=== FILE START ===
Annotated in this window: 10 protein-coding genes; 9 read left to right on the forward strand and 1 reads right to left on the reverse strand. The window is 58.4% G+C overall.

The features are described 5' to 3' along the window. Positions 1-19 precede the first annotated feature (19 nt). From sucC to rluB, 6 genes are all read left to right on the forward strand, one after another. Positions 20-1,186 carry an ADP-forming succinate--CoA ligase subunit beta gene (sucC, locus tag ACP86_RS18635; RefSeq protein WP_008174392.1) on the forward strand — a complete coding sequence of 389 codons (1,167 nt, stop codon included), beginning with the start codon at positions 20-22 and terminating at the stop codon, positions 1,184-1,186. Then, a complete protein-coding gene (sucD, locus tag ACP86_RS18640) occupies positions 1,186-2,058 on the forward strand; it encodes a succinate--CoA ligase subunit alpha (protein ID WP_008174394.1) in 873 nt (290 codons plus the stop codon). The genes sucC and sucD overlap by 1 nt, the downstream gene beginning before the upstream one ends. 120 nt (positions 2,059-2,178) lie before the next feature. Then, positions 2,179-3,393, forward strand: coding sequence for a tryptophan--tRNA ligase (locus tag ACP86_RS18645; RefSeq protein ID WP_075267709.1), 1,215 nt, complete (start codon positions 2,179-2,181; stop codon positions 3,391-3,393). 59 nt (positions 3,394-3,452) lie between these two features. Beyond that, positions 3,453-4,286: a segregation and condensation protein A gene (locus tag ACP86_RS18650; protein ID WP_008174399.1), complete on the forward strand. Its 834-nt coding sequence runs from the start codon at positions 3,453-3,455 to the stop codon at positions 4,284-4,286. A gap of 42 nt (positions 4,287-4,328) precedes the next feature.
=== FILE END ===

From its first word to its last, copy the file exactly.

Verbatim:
Annotated in this window: 10 protein-coding genes; 9 read left to right on the forward strand and 1 reads right to left on the reverse strand. The window is 58.4% G+C overall.

The features are described 5' to 3' along the window. Positions 1-19 precede the first annotated feature (19 nt). From sucC to rluB, 6 genes are all read left to right on the forward strand, one after another. Positions 20-1,186 carry an ADP-forming succinate--CoA ligase subunit beta gene (sucC, locus tag ACP86_RS18635; RefSeq protein WP_008174392.1) on the forward strand — a complete coding sequence of 389 codons (1,167 nt, stop codon included), beginning with the start codon at positions 20-22 and terminating at the stop codon, positions 1,184-1,186. Then, a complete protein-coding gene (sucD, locus tag ACP86_RS18640) occupies positions 1,186-2,058 on the forward strand; it encodes a succinate--CoA ligase subunit alpha (protein ID WP_008174394.1) in 873 nt (290 codons plus the stop codon). The genes sucC and sucD overlap by 1 nt, the downstream gene beginning before the upstream one ends. 120 nt (positions 2,059-2,178) lie before the next feature. Then, positions 2,179-3,393, forward strand: coding sequence for a tryptophan--tRNA ligase (locus tag ACP86_RS18645; RefSeq protein ID WP_075267709.1), 1,215 nt, complete (start codon positions 2,179-2,181; stop codon positions 3,391-3,393). 59 nt (positions 3,394-3,452) lie between these two features. Beyond that, positions 3,453-4,286: a segregation and condensation protein A gene (locus tag ACP86_RS18650; protein ID WP_008174399.1), complete on the forward strand. Its 834-nt coding sequence runs from the start codon at positions 3,453-3,455 to the stop codon at positions 4,284-4,286. A gap of 42 nt (positions 4,287-4,328) precedes the next feature.